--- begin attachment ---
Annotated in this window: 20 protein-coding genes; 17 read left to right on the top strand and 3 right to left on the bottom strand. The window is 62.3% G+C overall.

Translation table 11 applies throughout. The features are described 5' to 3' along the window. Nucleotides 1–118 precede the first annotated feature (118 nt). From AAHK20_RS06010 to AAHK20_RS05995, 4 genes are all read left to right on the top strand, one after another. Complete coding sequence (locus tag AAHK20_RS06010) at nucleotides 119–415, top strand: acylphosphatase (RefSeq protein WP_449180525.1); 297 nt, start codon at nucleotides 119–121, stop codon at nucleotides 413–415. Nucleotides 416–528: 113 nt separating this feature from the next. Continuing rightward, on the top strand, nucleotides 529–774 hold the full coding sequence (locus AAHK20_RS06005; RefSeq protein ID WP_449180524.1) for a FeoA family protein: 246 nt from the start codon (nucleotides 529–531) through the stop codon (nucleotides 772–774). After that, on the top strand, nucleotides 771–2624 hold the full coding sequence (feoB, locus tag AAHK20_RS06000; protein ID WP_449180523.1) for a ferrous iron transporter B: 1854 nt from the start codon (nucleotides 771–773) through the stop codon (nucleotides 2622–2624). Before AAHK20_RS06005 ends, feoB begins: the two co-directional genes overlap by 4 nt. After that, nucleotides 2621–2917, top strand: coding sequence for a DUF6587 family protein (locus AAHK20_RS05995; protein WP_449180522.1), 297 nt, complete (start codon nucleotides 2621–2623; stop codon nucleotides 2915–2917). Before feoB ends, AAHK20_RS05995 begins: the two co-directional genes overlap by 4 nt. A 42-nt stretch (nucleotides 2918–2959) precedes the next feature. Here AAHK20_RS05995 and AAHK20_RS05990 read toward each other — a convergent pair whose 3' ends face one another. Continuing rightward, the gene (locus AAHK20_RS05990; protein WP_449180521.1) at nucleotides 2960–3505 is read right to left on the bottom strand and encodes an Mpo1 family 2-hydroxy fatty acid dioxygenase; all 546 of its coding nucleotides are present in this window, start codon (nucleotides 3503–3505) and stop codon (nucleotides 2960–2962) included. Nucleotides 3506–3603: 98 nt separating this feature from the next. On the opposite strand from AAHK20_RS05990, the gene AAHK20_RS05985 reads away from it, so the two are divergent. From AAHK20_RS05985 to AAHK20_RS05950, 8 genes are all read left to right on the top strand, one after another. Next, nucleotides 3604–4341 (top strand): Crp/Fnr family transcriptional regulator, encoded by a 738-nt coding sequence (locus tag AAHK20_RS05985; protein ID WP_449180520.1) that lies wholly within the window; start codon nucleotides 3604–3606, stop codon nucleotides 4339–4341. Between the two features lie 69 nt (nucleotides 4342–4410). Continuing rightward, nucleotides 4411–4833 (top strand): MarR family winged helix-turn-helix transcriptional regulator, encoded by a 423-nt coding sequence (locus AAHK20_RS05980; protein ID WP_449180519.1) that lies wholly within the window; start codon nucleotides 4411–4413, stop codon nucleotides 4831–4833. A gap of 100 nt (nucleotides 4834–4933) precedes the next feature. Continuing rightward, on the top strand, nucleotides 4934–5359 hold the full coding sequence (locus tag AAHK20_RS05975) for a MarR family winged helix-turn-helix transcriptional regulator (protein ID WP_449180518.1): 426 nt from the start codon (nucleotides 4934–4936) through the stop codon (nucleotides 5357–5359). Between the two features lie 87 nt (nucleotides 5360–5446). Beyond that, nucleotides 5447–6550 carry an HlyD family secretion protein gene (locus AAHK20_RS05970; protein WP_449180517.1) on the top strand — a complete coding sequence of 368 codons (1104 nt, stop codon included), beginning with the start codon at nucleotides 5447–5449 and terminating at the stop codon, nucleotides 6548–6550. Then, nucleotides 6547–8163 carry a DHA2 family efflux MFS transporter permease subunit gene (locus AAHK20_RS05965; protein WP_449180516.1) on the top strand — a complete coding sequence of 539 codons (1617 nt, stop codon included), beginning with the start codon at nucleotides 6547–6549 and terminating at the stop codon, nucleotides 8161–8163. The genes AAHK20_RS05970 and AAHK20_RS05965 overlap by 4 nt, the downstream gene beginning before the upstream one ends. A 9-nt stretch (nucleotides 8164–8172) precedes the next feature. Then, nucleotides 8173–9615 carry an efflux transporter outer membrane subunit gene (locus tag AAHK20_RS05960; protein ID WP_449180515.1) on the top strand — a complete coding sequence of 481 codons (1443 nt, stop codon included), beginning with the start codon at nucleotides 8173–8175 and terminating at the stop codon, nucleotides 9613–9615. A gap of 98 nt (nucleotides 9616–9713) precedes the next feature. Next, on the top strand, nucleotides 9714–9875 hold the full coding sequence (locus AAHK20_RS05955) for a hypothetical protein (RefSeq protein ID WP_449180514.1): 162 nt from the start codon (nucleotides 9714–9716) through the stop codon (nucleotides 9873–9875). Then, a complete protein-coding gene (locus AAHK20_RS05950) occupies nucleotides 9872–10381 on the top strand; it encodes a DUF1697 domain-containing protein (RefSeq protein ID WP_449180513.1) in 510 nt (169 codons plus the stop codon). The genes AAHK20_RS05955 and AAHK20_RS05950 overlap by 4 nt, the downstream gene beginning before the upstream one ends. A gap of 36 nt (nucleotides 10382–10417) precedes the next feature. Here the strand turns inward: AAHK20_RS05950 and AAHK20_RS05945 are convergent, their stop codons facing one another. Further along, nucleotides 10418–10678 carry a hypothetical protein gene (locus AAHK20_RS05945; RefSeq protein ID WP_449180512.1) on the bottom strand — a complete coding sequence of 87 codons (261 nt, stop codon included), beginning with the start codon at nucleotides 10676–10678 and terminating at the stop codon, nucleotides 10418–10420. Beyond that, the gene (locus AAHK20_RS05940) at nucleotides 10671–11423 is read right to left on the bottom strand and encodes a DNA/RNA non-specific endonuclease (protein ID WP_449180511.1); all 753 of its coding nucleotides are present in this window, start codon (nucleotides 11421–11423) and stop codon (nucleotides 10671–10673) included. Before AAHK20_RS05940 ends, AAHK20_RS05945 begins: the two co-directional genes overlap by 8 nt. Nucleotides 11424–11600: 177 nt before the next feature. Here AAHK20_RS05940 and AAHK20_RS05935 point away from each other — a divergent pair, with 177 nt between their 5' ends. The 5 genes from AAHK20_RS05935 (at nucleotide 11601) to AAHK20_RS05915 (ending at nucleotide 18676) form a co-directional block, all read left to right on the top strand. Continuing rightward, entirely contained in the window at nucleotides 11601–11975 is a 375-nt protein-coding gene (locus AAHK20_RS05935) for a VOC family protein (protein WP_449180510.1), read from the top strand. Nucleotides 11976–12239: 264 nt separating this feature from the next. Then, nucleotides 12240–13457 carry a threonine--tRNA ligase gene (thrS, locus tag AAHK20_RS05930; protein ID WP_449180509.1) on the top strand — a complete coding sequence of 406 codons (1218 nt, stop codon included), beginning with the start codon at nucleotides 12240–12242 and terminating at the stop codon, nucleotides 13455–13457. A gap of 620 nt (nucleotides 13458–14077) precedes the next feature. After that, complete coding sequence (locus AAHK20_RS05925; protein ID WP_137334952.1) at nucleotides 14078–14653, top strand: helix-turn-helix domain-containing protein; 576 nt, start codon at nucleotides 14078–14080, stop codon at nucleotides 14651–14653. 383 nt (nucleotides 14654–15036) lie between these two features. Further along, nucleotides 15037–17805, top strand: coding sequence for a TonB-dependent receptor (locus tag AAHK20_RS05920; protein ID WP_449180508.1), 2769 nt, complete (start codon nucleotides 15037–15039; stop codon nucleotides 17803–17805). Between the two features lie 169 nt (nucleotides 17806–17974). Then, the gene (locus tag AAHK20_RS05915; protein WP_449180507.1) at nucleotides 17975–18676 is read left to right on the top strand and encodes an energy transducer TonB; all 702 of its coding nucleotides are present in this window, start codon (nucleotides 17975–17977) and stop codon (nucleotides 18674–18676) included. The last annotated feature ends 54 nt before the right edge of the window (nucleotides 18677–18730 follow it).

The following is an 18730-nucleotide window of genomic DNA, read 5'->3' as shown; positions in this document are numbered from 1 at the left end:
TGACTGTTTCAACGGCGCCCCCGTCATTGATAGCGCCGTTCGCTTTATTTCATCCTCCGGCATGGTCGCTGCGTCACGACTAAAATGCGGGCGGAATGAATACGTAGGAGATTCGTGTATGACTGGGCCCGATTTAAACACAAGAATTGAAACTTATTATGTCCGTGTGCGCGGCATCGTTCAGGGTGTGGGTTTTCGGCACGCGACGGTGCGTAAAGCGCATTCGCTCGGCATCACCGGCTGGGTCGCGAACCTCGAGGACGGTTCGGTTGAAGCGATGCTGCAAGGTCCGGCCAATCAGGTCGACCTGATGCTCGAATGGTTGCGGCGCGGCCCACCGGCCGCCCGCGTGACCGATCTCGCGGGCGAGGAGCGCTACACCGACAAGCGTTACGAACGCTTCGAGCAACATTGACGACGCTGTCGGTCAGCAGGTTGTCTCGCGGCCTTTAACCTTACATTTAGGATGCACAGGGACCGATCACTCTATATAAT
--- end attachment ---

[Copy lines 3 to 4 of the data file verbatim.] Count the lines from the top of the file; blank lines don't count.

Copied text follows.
The following is an 18730-nucleotide window of genomic DNA, read 5'->3' as shown; positions in this document are numbered from 1 at the left end:
TGACTGTTTCAACGGCGCCCCCGTCATTGATAGCGCCGTTCGCTTTATTTCATCCTCCGGCATGGTCGCTGCGTCACGACTAAAATGCGGGCGGAATGAATACGTAGGAGATTCGTGTATGACTGGGCCCGATTTAAACACAAGAATTGAAACTTATTATGTCCGTGTGCGCGGCATCGTTCAGGGTGTGGGTTTTCGGCACGCGACGGTGCGTAAAGCGCATTCGCTCGGCATCACCGGCTGGGTCGCGAACCTCGAGGACGGTTCGGTTGAAGCGATGCTGCAAGGTCCGGCCAATCAGGTCGACCTGATGCTCGAATGGTTGCGGCGCGGCCCACCGGCCGCCCGCGTGACCGATCTCGCGGGCGAGGAGCGCTACACCGACAAGCGTTACGAACGCTTCGAGCAACATTGACGACGCTGTCGGTCAGCAGGTTGTCTCGCGGCCTTTAACCTTACATTTAGGATGCACAGGGACCGATCACTCTATATAAT